Virtual fighters engaged in a bare-knuckle brawl as Sony introduced a world of street fighting played out with Move motion-sensing controls for PlayStation 3 videogame consoles.
Players bobbed, jabbed, punched and head-butted under the daunting gaze of action film tough guy Danny Trejo, whose animated character is a coach in "The Fight: Lights Out" title set for release on November 9.
"I love that this gets you up off the couch and into action," said Trejo, whose easy smile and friendly manner were in sharp contrast to the hard guy roles he has acted out on screen in films like freshly released "Machete."
"You just play for a short bit and you can really feel it," Trejo told AFP at the Sony event, held in a San Francisco bar.
Sony Computer Entertainment America (SCEA) said last week that it has a hit on its hands with its new Move motion-sensing controllers.
Sony reported that it sold more than a million Move devices in North America and Latin America in the 30 days after releasing them on the market in September.
"Retail demand is incredibly strong and we're working hard to keep the product in stock," said SCEA chief executive Jack Tretton.
Two dozen videogames tailored to Move play are available, with titles, including shooters such as "Killzone" and "Resident Evil," as well as sports games like "Tiger Woods PGA Tour 11."
An additional 15 Move games planned for release in the coming year range from sports and shooter titles to puzzle and "family-friendly" fare aimed at capitalizing on the appeal of motion-sensing controllers to casual players.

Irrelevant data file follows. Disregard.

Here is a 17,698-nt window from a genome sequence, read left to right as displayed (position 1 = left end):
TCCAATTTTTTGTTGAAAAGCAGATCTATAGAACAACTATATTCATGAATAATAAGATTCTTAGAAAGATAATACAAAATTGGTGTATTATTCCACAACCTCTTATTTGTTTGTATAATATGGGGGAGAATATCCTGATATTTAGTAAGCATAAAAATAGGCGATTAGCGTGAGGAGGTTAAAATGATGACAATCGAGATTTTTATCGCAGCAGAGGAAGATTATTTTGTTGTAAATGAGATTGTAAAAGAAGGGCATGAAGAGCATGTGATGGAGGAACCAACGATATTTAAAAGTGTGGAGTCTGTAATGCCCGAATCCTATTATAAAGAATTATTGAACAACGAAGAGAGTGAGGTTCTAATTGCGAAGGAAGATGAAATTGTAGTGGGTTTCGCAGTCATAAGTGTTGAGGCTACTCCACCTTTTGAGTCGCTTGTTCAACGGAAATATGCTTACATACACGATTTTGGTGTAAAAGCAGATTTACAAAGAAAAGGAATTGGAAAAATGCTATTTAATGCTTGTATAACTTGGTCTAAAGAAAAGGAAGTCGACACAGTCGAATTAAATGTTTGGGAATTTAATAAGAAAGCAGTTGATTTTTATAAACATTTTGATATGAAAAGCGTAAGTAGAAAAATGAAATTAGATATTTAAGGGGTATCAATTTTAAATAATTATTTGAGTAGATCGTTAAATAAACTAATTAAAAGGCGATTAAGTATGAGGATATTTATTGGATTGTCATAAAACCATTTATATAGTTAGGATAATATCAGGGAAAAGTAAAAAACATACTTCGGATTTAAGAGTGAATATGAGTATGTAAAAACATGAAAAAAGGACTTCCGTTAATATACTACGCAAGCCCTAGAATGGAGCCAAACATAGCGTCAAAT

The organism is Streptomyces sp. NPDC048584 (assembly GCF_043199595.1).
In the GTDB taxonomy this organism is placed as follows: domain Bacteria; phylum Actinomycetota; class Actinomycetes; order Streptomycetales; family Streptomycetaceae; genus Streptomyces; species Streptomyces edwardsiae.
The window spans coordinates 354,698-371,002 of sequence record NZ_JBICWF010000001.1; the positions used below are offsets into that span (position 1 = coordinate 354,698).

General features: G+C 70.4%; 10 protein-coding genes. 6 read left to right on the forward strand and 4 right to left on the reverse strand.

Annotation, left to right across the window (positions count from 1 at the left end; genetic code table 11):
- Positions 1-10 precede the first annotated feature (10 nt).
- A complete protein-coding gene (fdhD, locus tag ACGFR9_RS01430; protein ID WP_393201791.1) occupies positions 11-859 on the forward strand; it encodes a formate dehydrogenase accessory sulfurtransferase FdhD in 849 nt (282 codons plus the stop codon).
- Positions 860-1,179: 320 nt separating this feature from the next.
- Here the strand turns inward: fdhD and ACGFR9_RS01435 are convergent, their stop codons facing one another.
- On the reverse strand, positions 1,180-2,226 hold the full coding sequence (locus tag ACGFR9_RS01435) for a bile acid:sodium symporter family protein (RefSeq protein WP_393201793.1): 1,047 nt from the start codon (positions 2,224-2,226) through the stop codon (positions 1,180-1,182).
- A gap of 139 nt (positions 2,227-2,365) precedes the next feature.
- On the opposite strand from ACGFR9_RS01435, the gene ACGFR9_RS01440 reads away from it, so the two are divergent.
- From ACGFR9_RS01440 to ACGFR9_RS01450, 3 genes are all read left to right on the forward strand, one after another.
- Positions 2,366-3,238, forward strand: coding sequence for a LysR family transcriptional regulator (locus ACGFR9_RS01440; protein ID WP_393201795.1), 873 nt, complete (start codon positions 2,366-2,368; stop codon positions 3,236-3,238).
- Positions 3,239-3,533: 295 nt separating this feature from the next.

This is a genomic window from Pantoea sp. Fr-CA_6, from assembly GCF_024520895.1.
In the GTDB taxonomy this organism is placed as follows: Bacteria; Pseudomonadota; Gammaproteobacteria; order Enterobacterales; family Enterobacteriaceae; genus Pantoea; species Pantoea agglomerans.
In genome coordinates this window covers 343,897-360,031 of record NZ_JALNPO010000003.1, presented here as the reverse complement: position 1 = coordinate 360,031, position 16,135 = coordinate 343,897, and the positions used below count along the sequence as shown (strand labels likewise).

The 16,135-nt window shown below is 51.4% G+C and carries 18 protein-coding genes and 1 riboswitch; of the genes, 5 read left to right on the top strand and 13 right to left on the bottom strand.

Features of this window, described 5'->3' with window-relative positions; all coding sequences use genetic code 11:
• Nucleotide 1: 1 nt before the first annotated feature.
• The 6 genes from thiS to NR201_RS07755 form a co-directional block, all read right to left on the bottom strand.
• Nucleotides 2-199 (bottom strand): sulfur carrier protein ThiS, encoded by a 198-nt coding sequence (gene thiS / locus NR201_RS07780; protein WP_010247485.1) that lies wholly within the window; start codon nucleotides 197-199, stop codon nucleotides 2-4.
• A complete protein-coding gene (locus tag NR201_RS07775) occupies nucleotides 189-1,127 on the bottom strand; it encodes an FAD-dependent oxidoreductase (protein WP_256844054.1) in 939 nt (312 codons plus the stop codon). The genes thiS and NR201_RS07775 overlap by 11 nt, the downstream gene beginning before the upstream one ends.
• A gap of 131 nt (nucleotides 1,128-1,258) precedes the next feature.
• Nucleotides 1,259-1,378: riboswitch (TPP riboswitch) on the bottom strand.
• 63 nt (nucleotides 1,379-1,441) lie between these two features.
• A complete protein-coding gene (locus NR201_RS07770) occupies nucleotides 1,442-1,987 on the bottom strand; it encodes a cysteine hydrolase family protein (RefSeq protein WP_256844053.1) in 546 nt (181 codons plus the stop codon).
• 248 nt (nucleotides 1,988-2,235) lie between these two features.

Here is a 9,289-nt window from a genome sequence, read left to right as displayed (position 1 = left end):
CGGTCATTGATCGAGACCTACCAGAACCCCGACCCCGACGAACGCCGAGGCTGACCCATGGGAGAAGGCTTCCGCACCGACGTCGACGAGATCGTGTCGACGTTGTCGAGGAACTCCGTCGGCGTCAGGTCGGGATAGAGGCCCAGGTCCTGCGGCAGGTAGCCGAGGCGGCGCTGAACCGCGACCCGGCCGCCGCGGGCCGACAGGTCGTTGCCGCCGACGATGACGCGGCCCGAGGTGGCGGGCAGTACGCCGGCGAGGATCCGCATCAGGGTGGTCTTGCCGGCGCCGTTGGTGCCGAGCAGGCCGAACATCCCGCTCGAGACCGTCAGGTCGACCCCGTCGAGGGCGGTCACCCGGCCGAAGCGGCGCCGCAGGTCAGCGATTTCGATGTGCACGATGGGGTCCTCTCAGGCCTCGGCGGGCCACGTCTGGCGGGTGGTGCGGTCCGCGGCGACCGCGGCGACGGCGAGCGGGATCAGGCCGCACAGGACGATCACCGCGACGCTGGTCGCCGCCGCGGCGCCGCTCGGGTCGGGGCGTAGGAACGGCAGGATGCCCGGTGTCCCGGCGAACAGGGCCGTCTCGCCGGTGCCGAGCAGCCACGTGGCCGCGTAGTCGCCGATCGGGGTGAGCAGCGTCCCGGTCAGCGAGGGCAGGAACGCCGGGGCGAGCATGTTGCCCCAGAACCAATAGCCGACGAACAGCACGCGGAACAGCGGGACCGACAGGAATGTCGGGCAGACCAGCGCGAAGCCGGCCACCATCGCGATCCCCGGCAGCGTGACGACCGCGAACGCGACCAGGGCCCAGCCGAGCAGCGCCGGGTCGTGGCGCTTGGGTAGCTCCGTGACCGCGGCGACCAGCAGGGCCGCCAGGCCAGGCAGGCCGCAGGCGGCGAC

Move controllers, which are reminiscent of small black flashlights topped with brightly colored orbs, allow gamers to control PS3 play with swings, jabs and other natural movements instead of the toggle-and-button commands that have been trademarks of play on PS3 and rival Xbox 360 consoles by Microsoft.
At the Mighty nightclub in San Francisco late Wednesday, players used Move controllers to act out street brawler moves instantly copied by their in-game champions.
PlayStation Eye cameras mounted on flat-screen televisions tracked movements of players that battled in a multi-mode that pitted combatants at different consoles against each other in one-on-one matches.
On-screen graphics let players see how much of a beating they were taking or giving, and dirty moves could be executed with proper combinations of buttons, triggers and wand waves.
A single player mode of the game launched a campaign in which a fighter battled increasingly dangerous animated adversaries, training in a virtual gym and unlocking new moves along the gritty journey.
"The Fight: Lights Out" will be priced at 39.99 dollars.
Move wands are sold for 49.99 dollars. A smaller "sub controller" wand for use navigating characters in shooter games is priced at 29.99 dollars.
Sony combines Move controllers with Eye cameras and a videogame in bundles sold for 99.99 dollars. Adding a PS3 console to that bundle raises the price to 399.99 dollars.
PlayStation Eye cameras, needed to track movements of controller wands, sell separately for 39.99 dollars.